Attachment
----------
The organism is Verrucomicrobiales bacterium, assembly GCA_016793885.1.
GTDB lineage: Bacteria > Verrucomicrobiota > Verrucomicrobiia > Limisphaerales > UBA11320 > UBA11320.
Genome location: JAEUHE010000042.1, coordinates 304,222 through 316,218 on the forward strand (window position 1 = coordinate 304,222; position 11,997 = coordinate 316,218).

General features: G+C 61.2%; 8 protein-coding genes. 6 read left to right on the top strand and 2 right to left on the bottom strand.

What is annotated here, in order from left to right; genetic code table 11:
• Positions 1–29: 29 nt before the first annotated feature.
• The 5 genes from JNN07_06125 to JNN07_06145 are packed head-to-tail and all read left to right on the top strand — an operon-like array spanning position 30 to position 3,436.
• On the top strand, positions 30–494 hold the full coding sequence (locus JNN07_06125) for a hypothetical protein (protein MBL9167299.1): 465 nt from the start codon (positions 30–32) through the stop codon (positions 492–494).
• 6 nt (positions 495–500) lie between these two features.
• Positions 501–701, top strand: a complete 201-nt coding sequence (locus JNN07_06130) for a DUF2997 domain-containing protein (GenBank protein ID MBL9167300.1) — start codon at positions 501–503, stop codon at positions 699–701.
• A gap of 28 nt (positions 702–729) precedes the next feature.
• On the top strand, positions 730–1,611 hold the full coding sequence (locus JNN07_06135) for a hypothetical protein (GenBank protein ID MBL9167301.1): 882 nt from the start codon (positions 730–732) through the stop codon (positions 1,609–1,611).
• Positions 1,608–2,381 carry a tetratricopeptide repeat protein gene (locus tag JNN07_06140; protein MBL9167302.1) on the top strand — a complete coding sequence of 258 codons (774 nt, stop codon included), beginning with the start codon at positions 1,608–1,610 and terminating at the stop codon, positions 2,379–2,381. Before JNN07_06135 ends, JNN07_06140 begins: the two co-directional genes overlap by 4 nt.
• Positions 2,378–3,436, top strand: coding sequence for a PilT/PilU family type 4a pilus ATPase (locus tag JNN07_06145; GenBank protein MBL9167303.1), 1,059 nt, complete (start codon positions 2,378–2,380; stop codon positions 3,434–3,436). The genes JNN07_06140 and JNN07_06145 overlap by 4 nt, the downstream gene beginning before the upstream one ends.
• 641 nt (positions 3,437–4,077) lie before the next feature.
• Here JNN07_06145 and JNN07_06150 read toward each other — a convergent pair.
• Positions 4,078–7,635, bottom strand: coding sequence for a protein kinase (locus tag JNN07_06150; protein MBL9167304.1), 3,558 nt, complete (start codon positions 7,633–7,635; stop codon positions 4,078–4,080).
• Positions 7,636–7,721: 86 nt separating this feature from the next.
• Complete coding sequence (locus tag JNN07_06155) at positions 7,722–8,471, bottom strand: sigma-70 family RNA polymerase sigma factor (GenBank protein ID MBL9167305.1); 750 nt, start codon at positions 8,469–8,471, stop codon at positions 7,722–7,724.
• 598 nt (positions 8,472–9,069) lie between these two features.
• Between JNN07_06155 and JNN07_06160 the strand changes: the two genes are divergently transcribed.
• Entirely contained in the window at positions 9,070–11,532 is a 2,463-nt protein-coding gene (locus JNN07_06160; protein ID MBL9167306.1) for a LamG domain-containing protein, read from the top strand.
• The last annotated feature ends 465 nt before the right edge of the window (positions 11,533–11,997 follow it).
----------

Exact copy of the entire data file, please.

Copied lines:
The organism is Verrucomicrobiales bacterium, assembly GCA_016793885.1.
GTDB lineage: Bacteria > Verrucomicrobiota > Verrucomicrobiia > Limisphaerales > UBA11320 > UBA11320.
Genome location: JAEUHE010000042.1, coordinates 304,222 through 316,218 on the forward strand (window position 1 = coordinate 304,222; position 11,997 = coordinate 316,218).

General features: G+C 61.2%; 8 protein-coding genes. 6 read left to right on the top strand and 2 right to left on the bottom strand.

What is annotated here, in order from left to right; genetic code table 11:
• Positions 1–29: 29 nt before the first annotated feature.
• The 5 genes from JNN07_06125 to JNN07_06145 are packed head-to-tail and all read left to right on the top strand — an operon-like array spanning position 30 to position 3,436.
• On the top strand, positions 30–494 hold the full coding sequence (locus JNN07_06125) for a hypothetical protein (protein MBL9167299.1): 465 nt from the start codon (positions 30–32) through the stop codon (positions 492–494).
• 6 nt (positions 495–500) lie between these two features.
• Positions 501–701, top strand: a complete 201-nt coding sequence (locus JNN07_06130) for a DUF2997 domain-containing protein (GenBank protein ID MBL9167300.1) — start codon at positions 501–503, stop codon at positions 699–701.
• A gap of 28 nt (positions 702–729) precedes the next feature.
• On the top strand, positions 730–1,611 hold the full coding sequence (locus JNN07_06135) for a hypothetical protein (GenBank protein ID MBL9167301.1): 882 nt from the start codon (positions 730–732) through the stop codon (positions 1,609–1,611).
• Positions 1,608–2,381 carry a tetratricopeptide repeat protein gene (locus tag JNN07_06140; protein MBL9167302.1) on the top strand — a complete coding sequence of 258 codons (774 nt, stop codon included), beginning with the start codon at positions 1,608–1,610 and terminating at the stop codon, positions 2,379–2,381. Before JNN07_06135 ends, JNN07_06140 begins: the two co-directional genes overlap by 4 nt.
• Positions 2,378–3,436, top strand: coding sequence for a PilT/PilU family type 4a pilus ATPase (locus tag JNN07_06145; GenBank protein MBL9167303.1), 1,059 nt, complete (start codon positions 2,378–2,380; stop codon positions 3,434–3,436). The genes JNN07_06140 and JNN07_06145 overlap by 4 nt, the downstream gene beginning before the upstream one ends.
• 641 nt (positions 3,437–4,077) lie before the next feature.
• Here JNN07_06145 and JNN07_06150 read toward each other — a convergent pair.
• Positions 4,078–7,635, bottom strand: coding sequence for a protein kinase (locus tag JNN07_06150; protein MBL9167304.1), 3,558 nt, complete (start codon positions 7,633–7,635; stop codon positions 4,078–4,080).
• Positions 7,636–7,721: 86 nt separating this feature from the next.
• Complete coding sequence (locus tag JNN07_06155) at positions 7,722–8,471, bottom strand: sigma-70 family RNA polymerase sigma factor (GenBank protein ID MBL9167305.1); 750 nt, start codon at positions 8,469–8,471, stop codon at positions 7,722–7,724.
• 598 nt (positions 8,472–9,069) lie between these two features.
• Between JNN07_06155 and JNN07_06160 the strand changes: the two genes are divergently transcribed.
• Entirely contained in the window at positions 9,070–11,532 is a 2,463-nt protein-coding gene (locus JNN07_06160; protein ID MBL9167306.1) for a LamG domain-containing protein, read from the top strand.
• The last annotated feature ends 465 nt before the right edge of the window (positions 11,533–11,997 follow it).